By Oded Margalit
By day I’m a mathematician working in cyber security at IBM Research-Haifa. But in my “copious” spare time, I’m also the puzzle master for IBM’s Ponder This puzzle, a position I’ve enjoyed since 2009.
The original puzzle master, Don Coppersmith, started the monthly challenge in May 1998 as part of an IBM booklet named Changing the World that challenged inventors to ponder a geometric puzzle when they were stuck on a problem at work.
Solving “Ponder This” puzzles is about being a part of a community of people curious about how to solve problems. Our “solvers” have backgrounds ranging from vice presidents of corporations to PhD students, analysts, post docs, and even my fellow IBM researchers. Some are also high school students and their teachers or parents. Some columnists and research institutes also link to our puzzles (like page 15 of the Mathematical Sciences Research Institute publication.) Continue Reading »
By Steve Hamm
A few months ago, when we began planning the IBM Corporate Service Corps engagement with The Nature Conservancy in the Amazon, the prospect of crowdsourcing solutions to deforestation was just the germ of an idea. Today, it’s a reality—and perhaps the start of something bigger.
The purpose of this pop-up Web site was to engage people in helping to preserve the rainforest. We threw a wide net, appealing to IBM’s global workforce, TNC’s staff and, really, anybody who was willing to pitch in with ideas. Tweet to #HelpCSCBrazil Continue Reading »
By Frances West
Designing for the user experience is an important component to the success of any app or technology, but it’s critical when creating those intended to help students with disabilities overcome physical barriers.
According to the NationalCenter for Learning Disabilities (NCLD), there are 2.4 million American public school students identified with a learning disability, representing the largest segment of students receiving special education services. Continue Reading »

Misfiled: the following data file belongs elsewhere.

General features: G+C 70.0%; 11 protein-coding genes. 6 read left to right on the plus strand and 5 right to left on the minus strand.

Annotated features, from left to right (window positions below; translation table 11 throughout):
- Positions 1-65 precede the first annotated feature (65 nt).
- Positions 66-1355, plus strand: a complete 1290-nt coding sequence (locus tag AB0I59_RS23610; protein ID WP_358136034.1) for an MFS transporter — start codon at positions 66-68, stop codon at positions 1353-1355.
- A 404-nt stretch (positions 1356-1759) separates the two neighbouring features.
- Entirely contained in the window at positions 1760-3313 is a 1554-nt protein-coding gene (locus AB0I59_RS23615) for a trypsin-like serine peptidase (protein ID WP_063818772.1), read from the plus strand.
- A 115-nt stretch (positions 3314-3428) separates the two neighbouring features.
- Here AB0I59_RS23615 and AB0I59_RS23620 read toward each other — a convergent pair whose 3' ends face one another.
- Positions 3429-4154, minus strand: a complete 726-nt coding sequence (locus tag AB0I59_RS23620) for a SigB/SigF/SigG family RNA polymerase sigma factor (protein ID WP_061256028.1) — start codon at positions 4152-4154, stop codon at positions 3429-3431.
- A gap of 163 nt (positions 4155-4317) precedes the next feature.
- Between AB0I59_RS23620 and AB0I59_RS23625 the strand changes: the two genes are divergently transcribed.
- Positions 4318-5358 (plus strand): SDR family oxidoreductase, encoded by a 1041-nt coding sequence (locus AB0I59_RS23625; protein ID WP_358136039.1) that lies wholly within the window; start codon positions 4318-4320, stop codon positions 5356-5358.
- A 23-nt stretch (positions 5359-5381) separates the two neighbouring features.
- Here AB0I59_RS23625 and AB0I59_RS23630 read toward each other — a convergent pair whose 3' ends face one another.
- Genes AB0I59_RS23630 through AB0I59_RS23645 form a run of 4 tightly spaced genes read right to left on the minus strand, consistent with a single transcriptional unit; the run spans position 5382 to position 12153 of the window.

By Tommy Petrogiannis
As businesses increasingly move more customer transactions to a completely electronic environment, cloud and document security continue to be top concerns for organizations evaluating e-signature solutions.
In fact, many organizations looking to adopt e-signatures are looking for assurance that the vendors they work with meet the necessary security requirements to keep their customer data safe and secure.
This year, we set a precedent as the first cloud-based e-signature solution to complete a Service Organization Control (SOC) 2 attestation. SOC 2 was introduced in 2011 and is recognized as a stringent audit program for service organizations to attest to the security of a system. While other attestations such as SSAE 16/SOC 1 focus on controls over financial reporting, SOC 2 focuses on technology and the processes behind the security of the service. Continue Reading »
By Lisa Seacat DeLuca
Patents are the proof of unique ideas, even if the everyday use of those ideas aren’t realized until well into the future.
For example, I have more than 150 patents in my name but many of them have not yet been productized. That’s fine, though, because all innovations start with a spark of an idea. Capturing those sparks is what’s critical to the process.